Trump’s Worst Crimes Remain Unpunished

Trump’s policies killed many people in the United States and around the world. Hush money is the least of his crimes. But an honest confrontation of his worst offenses creates complications for a political class that commits crimes routinely.

Donald Trump, who served as the 45th president of the United States, has been found guilty by a jury of his peers on 34 felony counts, becoming the first U.S. president to be convicted of a crime. Trump was found to have falsified various business records, including information on invoices, ledgers, and checks, in order to cover up a payment made to a porn star to avoid a sex scandal during the 2016 election. 

Trump’s criminal activity in this case was in many ways the least serious of all the misconduct he is accused of in his various ongoing legal cases. Other charges elsewhere relate to: attempting to overturn the 2020 election result and remain in power unlawfully, pressuring election officials to falsify the results, and keeping classified documents and then lying about it. Interference with the electoral process is the gravest among his charged offenses, because Trump was trying to actively destroy American democracy.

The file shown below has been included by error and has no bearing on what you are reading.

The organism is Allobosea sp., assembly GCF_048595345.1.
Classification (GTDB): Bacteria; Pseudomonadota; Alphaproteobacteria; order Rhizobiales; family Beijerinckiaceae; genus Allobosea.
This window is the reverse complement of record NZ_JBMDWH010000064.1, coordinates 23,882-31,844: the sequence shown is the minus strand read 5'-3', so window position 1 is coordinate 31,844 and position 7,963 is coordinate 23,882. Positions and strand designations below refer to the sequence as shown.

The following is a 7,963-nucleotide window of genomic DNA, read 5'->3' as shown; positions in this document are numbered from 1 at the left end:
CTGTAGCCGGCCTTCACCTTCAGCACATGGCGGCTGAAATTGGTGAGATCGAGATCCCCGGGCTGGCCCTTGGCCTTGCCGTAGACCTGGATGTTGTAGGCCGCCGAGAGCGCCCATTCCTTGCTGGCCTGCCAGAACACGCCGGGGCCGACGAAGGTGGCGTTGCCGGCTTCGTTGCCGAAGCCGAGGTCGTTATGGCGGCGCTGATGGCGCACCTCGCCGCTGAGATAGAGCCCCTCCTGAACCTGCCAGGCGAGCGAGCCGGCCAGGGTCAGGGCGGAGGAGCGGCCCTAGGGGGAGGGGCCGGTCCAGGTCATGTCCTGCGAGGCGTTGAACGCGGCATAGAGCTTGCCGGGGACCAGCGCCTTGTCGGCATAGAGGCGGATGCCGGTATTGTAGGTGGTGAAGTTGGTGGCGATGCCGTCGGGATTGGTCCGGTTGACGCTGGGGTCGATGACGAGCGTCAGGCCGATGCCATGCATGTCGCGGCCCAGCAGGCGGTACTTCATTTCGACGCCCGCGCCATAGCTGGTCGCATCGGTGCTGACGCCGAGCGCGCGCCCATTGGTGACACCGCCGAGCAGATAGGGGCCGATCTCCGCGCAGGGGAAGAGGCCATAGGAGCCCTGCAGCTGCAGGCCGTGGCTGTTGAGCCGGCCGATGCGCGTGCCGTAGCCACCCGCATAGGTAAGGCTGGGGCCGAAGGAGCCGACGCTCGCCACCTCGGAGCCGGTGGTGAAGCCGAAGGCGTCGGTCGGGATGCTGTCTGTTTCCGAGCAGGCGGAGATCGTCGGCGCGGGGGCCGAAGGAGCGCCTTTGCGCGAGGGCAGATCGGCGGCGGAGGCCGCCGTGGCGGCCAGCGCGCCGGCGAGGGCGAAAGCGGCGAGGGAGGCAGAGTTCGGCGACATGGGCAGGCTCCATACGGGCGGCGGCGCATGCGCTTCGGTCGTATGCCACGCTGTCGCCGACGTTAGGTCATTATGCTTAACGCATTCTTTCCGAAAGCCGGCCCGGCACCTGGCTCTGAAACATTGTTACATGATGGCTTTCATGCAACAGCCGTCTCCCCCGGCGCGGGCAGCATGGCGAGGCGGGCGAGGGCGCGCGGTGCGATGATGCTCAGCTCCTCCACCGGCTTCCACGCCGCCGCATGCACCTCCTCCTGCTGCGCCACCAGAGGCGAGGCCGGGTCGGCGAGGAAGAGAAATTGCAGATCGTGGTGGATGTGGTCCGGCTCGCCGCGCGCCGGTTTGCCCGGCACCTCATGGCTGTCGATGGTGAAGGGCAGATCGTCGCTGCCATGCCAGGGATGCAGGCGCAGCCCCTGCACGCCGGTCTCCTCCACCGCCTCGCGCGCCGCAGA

Trying to hush up an affair with a pornographic actress does deprive voters of the opportunity to pass moral judgment on consensual private sex acts. (On the other hand, there should be much harsher judgment on Trump’s history of rape and allegations of sexual assault.) Nevertheless, it appears Trump did precisely what he was accused of in this case, and a jury was entirely unconvinced by his defense. Jonathan Chait of New York magazine argues that this essentially victimless crime was “the kind of charge you would never bring against a regular first-time offender” but rather “the sort of charge you’d concoct if the target is a bad guy and you want to nail him for something.” But Trump had the most expensive lawyers in the world, and every chance to prove to the jurors that he hadn’t committed the charged crimes. They didn’t buy it.

Just as important as the crimes Trump has been charged with, however, are the ones he hasn’t been charged with. The hush money document fabrication is among the least reprehensible of the offenses Trump has committed during his long public life, and I think we should try to always keep our focus on the actions that harm people (and the rest of the natural world) the most. In Trump: Anatomy of a Monstrosity, a book published on the day of Trump’s inauguration in 2017 (and republished in 2020, with an epilogue evaluating his term in office), I argued that it was far more important to pay attention to instances where Trump had caused real people tangible harms than to focus on the “Trump Show”—his captivatingly bizarre, never-ending string of invective about politicians, celebrities, and the media. Trump’s public speech is often so downright weird (“they’re going to change the name of Pennsylvania,” “the late, great Hannibal Lecter”) that it’s easy to lose focus on what matters: the real-world damage he does.